While the playoffs are ongoing, many teams have already started their offseason planning. What storylines lie ahead around the league? Our Offseason Keys series continues with a look at the Edmonton Oilers.
Following a season that saw them make it to the second round of playoffs, expectations were high in Edmonton. They had locked up two key contributors in centers Connor McDavid and Leon Draisaitl over the summer and they were viewed as a team on the rise. Unfortunately, things didn’t go anywhere near as planned as the Oilers found themselves out of the playoff race pretty quickly which means changes should be on the horizon this summer. Here are some keys to their offseason.
Free Up Cap Room
The Oilers have nearly $65MM tied up in 16 players already for next season, per CapFriendly with some notable restricted free agents to re-sign, including defenseman Darnell Nurse and center Ryan Strome. Even with the expected increase in the salary cap, that doesn’t leave GM Peter Chiarelli with a lot of wiggle room.
At this point last offseason, many expected that center Ryan Nugent-Hopkins was the likely casualty. However, he was shifted to McDavid’s wing at the end of the season (and continues there at the Worlds with Team Canada) so the odds of him moving appear to be considerably less now. Defensemen Oscar Klefbom and Andrej Sekera are coming off of down seasons but moving one of them with their value lowered isn’t the best asset management. Kris Russell is a bit cheaper but opinions on him around the league are widely mixed given how prolonged his free agency was two years ago so there may not be a big market for him either.
If they can’t find a suitable trade, the other option to try to clear out money is a buyout. Winger Milan Lucic has struggled since joining the Oilers and carries a pricey $6MM cap hit. However, since he has five years left on his contract, a buyout would mean they’d be paying him not to play for them for a decade. That’s a lot of long-term pain for shorter-term gain as well.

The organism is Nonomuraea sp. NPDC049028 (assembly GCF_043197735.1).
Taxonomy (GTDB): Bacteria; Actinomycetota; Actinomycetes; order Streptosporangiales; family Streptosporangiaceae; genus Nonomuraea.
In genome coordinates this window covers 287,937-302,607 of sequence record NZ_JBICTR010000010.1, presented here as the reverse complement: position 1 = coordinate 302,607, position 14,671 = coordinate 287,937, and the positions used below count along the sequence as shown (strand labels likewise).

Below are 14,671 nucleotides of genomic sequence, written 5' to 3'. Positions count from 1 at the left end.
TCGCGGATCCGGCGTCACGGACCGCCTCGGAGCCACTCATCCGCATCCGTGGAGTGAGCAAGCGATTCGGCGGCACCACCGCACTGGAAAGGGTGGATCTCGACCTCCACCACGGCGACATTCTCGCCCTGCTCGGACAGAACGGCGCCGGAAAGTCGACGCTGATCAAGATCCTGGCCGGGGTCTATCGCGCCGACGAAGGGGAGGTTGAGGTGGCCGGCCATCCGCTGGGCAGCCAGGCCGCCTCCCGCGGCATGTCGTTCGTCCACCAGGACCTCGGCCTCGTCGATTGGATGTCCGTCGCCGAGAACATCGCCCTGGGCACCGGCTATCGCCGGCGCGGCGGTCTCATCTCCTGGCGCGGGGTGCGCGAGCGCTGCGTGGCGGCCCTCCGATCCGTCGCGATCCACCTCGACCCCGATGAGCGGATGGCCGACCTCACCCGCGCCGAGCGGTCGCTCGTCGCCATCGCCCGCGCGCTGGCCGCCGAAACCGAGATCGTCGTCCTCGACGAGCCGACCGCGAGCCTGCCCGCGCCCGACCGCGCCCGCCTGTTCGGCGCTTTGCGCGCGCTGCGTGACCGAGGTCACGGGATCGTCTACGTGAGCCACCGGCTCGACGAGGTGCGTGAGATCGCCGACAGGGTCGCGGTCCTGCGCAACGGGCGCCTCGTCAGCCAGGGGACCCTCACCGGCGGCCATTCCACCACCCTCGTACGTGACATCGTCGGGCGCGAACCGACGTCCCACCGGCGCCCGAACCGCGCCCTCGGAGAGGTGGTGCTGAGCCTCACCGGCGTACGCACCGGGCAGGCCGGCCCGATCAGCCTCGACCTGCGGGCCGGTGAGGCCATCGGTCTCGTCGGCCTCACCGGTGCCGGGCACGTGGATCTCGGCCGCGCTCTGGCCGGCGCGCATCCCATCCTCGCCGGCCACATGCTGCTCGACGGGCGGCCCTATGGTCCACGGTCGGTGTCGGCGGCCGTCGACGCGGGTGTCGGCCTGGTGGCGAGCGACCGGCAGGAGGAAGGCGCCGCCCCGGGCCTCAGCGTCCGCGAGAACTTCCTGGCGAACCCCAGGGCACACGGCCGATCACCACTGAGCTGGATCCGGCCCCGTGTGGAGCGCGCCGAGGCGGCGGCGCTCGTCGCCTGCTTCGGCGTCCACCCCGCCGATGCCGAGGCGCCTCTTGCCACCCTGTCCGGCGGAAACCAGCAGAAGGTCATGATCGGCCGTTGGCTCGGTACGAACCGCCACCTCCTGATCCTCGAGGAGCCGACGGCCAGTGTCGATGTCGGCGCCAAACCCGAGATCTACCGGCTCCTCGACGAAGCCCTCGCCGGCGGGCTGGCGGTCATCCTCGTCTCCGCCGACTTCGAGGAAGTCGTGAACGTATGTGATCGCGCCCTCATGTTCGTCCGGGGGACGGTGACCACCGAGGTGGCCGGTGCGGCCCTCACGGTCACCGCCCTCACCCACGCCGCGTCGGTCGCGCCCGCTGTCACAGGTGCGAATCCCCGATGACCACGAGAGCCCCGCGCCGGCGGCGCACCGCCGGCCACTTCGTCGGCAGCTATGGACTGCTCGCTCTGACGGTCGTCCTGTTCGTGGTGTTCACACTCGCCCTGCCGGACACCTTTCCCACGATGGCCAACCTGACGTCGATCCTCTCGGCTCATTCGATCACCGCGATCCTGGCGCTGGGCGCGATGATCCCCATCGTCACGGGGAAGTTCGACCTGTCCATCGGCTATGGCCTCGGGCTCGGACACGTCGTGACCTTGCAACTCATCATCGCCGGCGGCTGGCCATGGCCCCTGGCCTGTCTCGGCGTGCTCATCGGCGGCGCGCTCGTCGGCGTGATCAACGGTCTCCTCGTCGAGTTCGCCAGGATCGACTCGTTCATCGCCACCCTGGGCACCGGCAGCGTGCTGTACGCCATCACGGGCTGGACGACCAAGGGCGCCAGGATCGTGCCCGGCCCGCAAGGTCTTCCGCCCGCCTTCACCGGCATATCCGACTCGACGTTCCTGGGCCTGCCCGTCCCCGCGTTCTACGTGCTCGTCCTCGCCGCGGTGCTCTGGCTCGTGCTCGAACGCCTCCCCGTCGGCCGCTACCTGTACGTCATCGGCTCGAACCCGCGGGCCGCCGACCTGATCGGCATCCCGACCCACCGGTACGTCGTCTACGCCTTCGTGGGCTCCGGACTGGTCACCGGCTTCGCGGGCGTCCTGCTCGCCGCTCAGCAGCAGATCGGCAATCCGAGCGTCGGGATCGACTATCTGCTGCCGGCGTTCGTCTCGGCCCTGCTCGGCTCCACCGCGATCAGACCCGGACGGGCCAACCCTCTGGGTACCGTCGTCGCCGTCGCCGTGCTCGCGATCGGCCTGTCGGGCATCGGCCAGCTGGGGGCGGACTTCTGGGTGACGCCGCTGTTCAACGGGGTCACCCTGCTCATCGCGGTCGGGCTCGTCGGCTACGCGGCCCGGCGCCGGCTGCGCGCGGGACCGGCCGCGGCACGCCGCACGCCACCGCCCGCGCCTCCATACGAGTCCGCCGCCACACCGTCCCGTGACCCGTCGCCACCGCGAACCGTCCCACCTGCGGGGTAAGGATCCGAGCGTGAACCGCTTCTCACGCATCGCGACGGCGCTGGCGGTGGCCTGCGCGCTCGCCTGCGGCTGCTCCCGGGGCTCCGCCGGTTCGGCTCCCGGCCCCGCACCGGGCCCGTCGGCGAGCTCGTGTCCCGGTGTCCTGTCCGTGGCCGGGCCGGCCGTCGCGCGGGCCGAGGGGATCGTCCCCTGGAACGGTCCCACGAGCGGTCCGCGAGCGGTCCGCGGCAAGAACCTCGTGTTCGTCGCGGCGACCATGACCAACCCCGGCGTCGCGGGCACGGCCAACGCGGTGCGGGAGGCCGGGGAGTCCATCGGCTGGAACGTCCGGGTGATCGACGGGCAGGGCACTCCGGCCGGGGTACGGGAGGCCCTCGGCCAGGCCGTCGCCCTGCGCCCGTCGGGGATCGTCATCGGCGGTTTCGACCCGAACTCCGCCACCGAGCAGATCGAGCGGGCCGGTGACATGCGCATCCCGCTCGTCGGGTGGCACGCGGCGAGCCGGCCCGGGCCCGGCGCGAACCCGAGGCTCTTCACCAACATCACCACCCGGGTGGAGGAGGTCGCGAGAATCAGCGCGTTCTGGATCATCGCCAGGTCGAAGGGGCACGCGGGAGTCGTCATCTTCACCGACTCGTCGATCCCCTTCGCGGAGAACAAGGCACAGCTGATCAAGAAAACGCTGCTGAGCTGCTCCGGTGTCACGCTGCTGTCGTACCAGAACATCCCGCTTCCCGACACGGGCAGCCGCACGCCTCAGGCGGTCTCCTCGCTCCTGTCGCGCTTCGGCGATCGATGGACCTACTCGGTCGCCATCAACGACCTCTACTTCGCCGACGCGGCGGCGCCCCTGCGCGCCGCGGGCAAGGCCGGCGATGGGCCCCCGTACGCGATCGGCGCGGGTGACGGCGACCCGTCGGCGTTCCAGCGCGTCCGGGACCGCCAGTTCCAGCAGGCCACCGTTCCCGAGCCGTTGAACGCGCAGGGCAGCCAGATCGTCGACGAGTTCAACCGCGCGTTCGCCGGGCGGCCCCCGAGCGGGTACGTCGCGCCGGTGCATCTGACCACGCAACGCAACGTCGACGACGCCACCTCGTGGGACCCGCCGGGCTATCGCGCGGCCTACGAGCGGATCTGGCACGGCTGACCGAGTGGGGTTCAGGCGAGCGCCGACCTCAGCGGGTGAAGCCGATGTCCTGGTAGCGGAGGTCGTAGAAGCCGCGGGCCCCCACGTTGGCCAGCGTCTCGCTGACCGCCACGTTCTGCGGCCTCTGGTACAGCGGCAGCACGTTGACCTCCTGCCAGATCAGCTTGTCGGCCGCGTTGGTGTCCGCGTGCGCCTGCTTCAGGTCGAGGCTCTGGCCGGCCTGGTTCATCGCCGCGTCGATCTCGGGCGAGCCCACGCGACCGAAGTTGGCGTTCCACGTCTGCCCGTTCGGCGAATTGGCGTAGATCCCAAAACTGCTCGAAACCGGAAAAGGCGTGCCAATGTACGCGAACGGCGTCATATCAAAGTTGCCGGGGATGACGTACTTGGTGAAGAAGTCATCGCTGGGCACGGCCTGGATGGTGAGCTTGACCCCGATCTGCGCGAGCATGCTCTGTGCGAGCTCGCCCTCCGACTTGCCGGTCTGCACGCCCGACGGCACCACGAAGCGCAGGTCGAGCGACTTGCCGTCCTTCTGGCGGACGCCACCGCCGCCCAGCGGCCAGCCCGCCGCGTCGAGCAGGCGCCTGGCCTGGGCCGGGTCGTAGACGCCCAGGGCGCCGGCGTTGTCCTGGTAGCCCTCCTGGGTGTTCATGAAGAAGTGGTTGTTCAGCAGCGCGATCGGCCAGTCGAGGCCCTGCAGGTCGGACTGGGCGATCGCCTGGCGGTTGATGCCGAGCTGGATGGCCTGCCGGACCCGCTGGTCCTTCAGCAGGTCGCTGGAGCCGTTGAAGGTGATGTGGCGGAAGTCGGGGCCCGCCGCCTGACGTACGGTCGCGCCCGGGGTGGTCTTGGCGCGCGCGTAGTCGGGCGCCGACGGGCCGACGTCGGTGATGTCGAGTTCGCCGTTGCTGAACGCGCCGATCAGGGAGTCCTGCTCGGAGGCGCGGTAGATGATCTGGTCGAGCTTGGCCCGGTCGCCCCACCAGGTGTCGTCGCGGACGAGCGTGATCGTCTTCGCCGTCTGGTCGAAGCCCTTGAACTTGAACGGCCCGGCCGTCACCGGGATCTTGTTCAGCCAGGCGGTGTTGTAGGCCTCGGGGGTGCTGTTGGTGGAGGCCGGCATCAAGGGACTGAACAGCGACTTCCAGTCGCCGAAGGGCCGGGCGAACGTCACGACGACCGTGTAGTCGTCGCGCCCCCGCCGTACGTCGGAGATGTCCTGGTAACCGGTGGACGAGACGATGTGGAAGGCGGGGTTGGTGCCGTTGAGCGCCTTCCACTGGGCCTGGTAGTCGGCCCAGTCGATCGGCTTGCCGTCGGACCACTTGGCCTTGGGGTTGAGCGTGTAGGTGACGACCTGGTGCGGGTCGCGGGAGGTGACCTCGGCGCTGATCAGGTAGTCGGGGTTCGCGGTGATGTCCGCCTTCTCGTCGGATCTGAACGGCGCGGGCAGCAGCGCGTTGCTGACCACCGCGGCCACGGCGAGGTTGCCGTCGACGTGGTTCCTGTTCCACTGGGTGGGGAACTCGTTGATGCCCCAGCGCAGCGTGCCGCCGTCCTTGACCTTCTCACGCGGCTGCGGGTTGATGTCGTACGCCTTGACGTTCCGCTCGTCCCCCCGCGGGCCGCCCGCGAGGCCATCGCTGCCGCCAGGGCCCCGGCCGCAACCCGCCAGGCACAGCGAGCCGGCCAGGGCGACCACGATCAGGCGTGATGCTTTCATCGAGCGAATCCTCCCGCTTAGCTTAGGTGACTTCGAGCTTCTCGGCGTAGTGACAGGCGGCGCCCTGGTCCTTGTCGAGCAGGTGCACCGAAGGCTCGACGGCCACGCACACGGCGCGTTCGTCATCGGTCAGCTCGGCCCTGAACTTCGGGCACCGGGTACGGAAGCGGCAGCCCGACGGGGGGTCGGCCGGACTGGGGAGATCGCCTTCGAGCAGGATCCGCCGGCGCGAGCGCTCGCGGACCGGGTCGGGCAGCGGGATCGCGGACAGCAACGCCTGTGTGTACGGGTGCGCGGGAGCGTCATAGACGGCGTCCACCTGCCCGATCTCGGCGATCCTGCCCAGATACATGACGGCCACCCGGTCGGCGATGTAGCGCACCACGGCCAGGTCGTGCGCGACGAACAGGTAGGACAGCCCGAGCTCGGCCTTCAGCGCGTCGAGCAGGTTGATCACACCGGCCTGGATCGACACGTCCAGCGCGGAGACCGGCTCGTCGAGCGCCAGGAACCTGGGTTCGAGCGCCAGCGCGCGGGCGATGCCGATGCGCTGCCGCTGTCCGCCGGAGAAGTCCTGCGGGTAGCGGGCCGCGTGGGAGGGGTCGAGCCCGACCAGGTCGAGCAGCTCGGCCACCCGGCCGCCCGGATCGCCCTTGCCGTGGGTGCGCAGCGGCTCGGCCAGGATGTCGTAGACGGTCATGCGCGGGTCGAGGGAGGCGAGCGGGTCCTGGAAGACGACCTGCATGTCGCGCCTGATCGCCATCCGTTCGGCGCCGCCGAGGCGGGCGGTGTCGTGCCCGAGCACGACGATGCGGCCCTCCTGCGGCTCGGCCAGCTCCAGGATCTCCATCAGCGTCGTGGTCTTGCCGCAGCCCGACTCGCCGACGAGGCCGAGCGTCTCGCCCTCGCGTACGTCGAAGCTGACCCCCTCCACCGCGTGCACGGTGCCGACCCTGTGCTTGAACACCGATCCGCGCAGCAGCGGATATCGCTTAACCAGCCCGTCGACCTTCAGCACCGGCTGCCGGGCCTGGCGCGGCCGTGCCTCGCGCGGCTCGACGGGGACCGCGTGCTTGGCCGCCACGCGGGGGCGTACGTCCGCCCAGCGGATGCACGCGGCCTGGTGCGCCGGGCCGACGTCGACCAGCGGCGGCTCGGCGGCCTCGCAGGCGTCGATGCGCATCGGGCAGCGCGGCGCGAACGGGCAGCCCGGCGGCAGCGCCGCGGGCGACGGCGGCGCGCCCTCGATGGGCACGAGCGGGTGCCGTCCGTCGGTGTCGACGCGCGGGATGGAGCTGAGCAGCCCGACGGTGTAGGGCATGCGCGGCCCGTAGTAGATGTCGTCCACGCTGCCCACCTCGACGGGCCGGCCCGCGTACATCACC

Regardless of whether it’s through a trade, a buyout, or a combination of the two, Chiarelli will need to get creative to free up enough money to address some of their needs over the summer while trying to get back to the postseason.
Decision In Goal
Edmonton has a big call to make between the pipes. No, it’s not the one that saw 6’7 netminder Mikko Koskinen join the team on a one-year, $2.5MM contract earlier this month. While they hope he will upgrade the backup position, the decision to be pondered lies with their starter.
Two years ago, Cam Talbot was one of the better goalies in the league and narrowly missed out on being a Vezina Trophy finalist. Finally, it seemed as if he was going to be the solution to their long-standing goalie concerns. That swung back the other way in 2017-18. His goals-against average (3.02) and save percentage (.903) were both below the league average while he led the league in total goals allowed (188). Those aren’t the numbers of someone who is a long-term solution in goal.
Talbot heads into this summer with one year left on his contract (with a $4.17MM cap hit) which means he’s eligible to sign a contract extension as of July 1st. Does the team still view him as their goalie of the future? If so, the time may be right to see if a new deal can be agreed upon. If not, do they instead look to deal him and then either sign a free agent or acquire one in return? (Koskinen is a big wild card to begin with so it’s hard to envision them handing him the number one job right away.) They can always decide to defer the choice and let next season play out but without a top goaltending prospect that’s close to being NHL ready in their system, going that route may be a risky proposition in itself.
Add Defensive Help
This has been a long-standing concern for Edmonton and while Chiarelli has attempted to improve it over the years with the additions of Adam Larsson, Sekera and Russell, more upgrades are required.
In particular, a true top pairing player would go a long way towards solidifying things. Their current group is a collection of defenders that are better served in supporting roles than logging the most minutes. Getting deeper has helped the cause but if they want to get back into contention, finding someone that can push those players into roles they’re better suited for would go a long way.
However, adding that type of defender is much easier said than done, especially considering their salary cap situation. Washington’s John Carlson can log the heavy minutes and is following up a career year with a strong postseason but he is pretty much out of their price range. Accordingly, Chiarelli will likely have to turn to the trade market once again where he will hope to make a better move than the one he made to land Larsson two summers ago.
Photo courtesy of USA Today Sports Images.